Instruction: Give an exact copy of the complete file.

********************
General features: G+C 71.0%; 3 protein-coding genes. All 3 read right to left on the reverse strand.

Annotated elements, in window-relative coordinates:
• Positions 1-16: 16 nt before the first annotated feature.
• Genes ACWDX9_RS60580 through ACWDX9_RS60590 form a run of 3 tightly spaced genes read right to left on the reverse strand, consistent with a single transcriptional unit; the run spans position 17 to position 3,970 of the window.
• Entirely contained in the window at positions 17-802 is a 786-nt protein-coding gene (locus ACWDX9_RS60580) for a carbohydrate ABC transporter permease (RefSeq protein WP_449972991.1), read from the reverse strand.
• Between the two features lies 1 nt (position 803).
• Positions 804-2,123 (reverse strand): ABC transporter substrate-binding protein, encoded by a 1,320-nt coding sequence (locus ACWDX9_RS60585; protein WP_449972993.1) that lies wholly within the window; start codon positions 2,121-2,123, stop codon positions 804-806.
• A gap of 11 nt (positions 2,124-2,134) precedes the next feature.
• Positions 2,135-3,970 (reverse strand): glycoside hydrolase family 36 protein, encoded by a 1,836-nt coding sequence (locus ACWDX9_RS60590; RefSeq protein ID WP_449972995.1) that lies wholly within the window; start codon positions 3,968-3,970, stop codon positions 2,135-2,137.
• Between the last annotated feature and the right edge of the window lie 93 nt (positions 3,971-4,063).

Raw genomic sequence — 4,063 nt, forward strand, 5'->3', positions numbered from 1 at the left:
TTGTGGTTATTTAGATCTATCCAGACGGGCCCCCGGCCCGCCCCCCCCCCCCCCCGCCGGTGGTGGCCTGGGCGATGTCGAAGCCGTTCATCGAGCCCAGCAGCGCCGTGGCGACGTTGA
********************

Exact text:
General features: G+C 71.0%; 3 protein-coding genes. All 3 read right to left on the reverse strand.

Annotated elements, in window-relative coordinates:
• Positions 1-16: 16 nt before the first annotated feature.
• Genes ACWDX9_RS60580 through ACWDX9_RS60590 form a run of 3 tightly spaced genes read right to left on the reverse strand, consistent with a single transcriptional unit; the run spans position 17 to position 3,970 of the window.
• Entirely contained in the window at positions 17-802 is a 786-nt protein-coding gene (locus ACWDX9_RS60580) for a carbohydrate ABC transporter permease (RefSeq protein WP_449972991.1), read from the reverse strand.
• Between the two features lies 1 nt (position 803).
• Positions 804-2,123 (reverse strand): ABC transporter substrate-binding protein, encoded by a 1,320-nt coding sequence (locus ACWDX9_RS60585; protein WP_449972993.1) that lies wholly within the window; start codon positions 2,121-2,123, stop codon positions 804-806.
• A gap of 11 nt (positions 2,124-2,134) precedes the next feature.
• Positions 2,135-3,970 (reverse strand): glycoside hydrolase family 36 protein, encoded by a 1,836-nt coding sequence (locus ACWDX9_RS60590; RefSeq protein ID WP_449972995.1) that lies wholly within the window; start codon positions 3,968-3,970, stop codon positions 2,135-2,137.
• Between the last annotated feature and the right edge of the window lie 93 nt (positions 3,971-4,063).

Raw genomic sequence — 4,063 nt, forward strand, 5'->3', positions numbered from 1 at the left:
TTGTGGTTATTTAGATCTATCCAGACGGGCCCCCGGCCCGCCCCCCCCCCCCCCCGCCGGTGGTGGCCTGGGCGATGTCGAAGCCGTTCATCGAGCCCAGCAGCGCCGTGGCGACGTTGA